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Linefork area may soon get high-speed Internet



The Letcher County Fiscal Court has voted unanimously to approve issuing a Request for Proposals (RFP) to install a wireless tower in the Linefork area that will provide wireless service to several hundred homes. The installation will mark the first step in an effort to bring broadband Internet service to the most underserved area of Letcher County and will be the first of at least three steps to provide coverage to the area around Campbells Branch, Linefork, Ulvah, and Red Star.

At the court’s March meeting, Roland Brown of the Letcher County Broadband Board, made a PowerPoint presentation that showed the area and the effectiveness of using wireless Wi-Fi towers like the ones in use inside the City of Whitesburg to serve the remote areas of the county. Brown said the board had originally planned to lay miles of fiber optic cable, which he called the “gold standard” approach. However, after finding funding difficult to obtain, especially without projects actually underway, Brown said the board had agreed to move to find an acceptable approach that will provide the Internet standard broadband service of 25 megabytes per second (MB) download speed and the business standard of five MB.

Brown told the court that it would cost about the same to serve one third of the households in the entire Linefork Area as it does to run one mile of fiber optic cable, although he said it’s not feasible to present an exact figure until the RFPs are in. He said it costs more than $60,000 per mile to run fiber optic cable under the best conditions, and the estimates for the first tower are about $75,000.

A video available at the Letcher County Broadband Board’s Facebook site describes the process.

The board also provides instructions to obtain a “speed test” to determine upload and download speeds. An in-house demonstration with equipment provided by Michael Clemons, owner of GigaBeam networks, showed download speeds of more than 80 MB and an upload speed of about 10.

Brown said the installation would require at least a solid pole, and probably a tower, with a transmitter attached. Every home would have a receiver which will be furnished by the provider. The equipment would belong to the county and the monthly service fee will be paid to the county to help it recover the cost of installation. He said it is important that there be no exorbitant costs and initial fees in order to allow Letcher County customers to have full access. Brown also said that although the first three installations will address the needs of the most densely populated areas in the target area, it is the board’s intention that every resident of the county will eventually have access to broadband service.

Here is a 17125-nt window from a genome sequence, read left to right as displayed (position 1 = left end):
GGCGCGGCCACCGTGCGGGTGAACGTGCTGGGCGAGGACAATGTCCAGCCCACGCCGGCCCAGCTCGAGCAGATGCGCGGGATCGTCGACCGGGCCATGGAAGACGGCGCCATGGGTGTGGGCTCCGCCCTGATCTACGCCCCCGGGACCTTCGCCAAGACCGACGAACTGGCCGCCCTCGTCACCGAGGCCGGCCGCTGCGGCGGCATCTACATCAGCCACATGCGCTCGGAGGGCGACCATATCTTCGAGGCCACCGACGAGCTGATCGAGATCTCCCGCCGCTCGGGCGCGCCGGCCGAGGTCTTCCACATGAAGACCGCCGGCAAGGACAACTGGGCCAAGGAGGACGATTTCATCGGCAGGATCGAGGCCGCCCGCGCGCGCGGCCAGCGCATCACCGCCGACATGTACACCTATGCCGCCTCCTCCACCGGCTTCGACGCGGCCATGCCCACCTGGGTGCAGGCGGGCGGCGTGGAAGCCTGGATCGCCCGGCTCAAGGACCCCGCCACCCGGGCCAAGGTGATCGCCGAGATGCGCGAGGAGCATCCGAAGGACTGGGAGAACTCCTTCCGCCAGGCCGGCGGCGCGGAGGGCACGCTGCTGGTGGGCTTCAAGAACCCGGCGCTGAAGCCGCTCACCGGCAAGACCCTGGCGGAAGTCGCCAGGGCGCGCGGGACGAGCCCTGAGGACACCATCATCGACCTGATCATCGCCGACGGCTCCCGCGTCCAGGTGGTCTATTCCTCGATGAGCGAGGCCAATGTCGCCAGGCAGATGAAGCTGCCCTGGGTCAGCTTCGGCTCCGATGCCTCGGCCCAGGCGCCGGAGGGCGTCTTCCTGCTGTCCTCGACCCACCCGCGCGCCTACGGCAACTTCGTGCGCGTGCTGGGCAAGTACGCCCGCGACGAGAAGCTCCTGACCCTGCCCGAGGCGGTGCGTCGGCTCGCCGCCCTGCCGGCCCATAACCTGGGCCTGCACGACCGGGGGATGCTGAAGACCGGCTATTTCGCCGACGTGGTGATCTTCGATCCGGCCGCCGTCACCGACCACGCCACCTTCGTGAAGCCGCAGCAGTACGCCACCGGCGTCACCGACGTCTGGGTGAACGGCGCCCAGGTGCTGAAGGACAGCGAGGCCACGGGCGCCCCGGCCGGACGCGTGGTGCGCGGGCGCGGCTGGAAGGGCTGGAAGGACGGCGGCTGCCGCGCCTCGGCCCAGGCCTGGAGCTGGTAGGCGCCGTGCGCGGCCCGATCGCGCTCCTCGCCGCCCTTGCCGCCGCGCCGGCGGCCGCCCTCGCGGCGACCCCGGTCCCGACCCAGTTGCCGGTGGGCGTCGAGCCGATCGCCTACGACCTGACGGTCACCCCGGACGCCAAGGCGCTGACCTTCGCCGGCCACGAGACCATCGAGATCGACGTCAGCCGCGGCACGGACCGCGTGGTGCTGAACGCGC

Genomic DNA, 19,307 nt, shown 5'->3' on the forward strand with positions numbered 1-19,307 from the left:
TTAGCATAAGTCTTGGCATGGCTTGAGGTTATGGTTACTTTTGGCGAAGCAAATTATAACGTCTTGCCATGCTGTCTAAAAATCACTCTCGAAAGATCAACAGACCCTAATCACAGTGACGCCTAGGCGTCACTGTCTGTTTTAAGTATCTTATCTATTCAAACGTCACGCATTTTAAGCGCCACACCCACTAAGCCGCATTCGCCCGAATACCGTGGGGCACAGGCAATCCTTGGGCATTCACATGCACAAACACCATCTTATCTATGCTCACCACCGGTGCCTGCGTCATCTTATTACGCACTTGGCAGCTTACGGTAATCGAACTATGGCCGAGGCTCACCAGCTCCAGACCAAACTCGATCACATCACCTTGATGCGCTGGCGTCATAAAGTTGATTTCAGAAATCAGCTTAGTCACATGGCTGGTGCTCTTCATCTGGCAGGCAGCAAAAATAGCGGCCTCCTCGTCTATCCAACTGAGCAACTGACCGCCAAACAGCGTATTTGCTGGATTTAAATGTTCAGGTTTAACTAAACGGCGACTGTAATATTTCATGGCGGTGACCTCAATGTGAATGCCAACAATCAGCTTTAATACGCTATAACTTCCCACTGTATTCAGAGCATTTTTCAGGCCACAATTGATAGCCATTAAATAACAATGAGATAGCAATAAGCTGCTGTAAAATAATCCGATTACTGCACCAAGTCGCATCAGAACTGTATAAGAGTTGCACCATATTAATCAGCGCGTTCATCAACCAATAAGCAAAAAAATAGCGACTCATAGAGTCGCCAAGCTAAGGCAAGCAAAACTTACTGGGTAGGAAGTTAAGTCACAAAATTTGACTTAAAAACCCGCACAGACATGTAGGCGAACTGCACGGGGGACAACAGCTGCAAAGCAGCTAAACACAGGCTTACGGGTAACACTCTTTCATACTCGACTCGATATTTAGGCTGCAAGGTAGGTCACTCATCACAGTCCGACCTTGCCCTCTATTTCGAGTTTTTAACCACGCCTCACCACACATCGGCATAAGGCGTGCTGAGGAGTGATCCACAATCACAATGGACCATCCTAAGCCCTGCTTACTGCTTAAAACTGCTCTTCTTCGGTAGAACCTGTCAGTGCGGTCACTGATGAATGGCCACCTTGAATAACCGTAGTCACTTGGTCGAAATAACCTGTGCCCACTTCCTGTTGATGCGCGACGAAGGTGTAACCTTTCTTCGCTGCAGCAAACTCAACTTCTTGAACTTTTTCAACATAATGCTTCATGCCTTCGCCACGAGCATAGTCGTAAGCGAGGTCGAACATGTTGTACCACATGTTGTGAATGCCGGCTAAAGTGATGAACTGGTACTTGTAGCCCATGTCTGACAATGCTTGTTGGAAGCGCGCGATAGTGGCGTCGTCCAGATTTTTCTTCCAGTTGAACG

In other business, the court heard a report from Ken Mullins of the Kentucky Department of Transportation concerning the county’s participation in the Kentucky Rural and Secondary Roads program. Mullins said the total allocation is around $1,445,000 and will address road repairs, guardrails, and asphalt patching. He fielded several questions from magistrates about needs in their districts and said that he would be available to anyone who wanted to add new roads or tell him about other needs. He also said the paving project to resurface Kentucky Route 15 from Action Auto at Van to Isom would be done this year. He said the area had run out of good weather for paving last year before it could be done. The court voted unanimously to participate and to accept $103,535 for county road projects.

Deputy LaShawna Frazier of the Letcher County Sheriff ’s Department addressed the court concerning a vote it took last month to make deputy and bailiff positions qualify as hazardous for Kentucky Requirement and to make the retirement a part of the sheriff ’s budget rather than the court’s. In the past, hazardous duty retirement had been paid by the court and reimbursed by the sheriff ’s department, but under the new arrangement, the sheriff ’s department would pay for it. However, Frazier said she has been informed that the arrangement would only be available in counties with a population of over 70,000, and Letcher County does not qualify. The court voted to return to the previous arrangement.

Judge/ Executive Jim Ward said he has been asked by the Kentucky Association of Counties to address the General Assembly on increases in retirement costs to counties. Ward said he has been informed by insurance carriers that Letcher County will face an increase in retirement pay of $245,288 this year and he has no idea where the money will come from, considering how tight the budget is. He said the matter he will address before the Assembly is a request to spread the payments over at least a five-year period to allow cash-strapped county governments room to cover the costs. He added that there are bills in both the House and Senate to address the problem but neither has passed. Ward said until Senate Bill One, which addresses changes in state retirement benefits, is addressed, very little else will get done.

The court also voted to name Lazy Day Drive in honor of Senior Airman Gary G. Henson, U.S. Air Force.

Bank balances for county agencies as of February 28

• General Fund: $667,660.41

• Road and Bridge Fund: $1,043,667.40

• Jail Fund: $76,898.34

• LGEA Fund: $261,285.42

• Senior Citizens Fund: $227.37

• Forestry Fund: $18,141.79

• Letcher County Public Courthouse Depreciation Reserve: $5,129.61

• Letcher County Public Courthouse Debt Service: $254,948.93

Total of all Funds: $2,327,959.27



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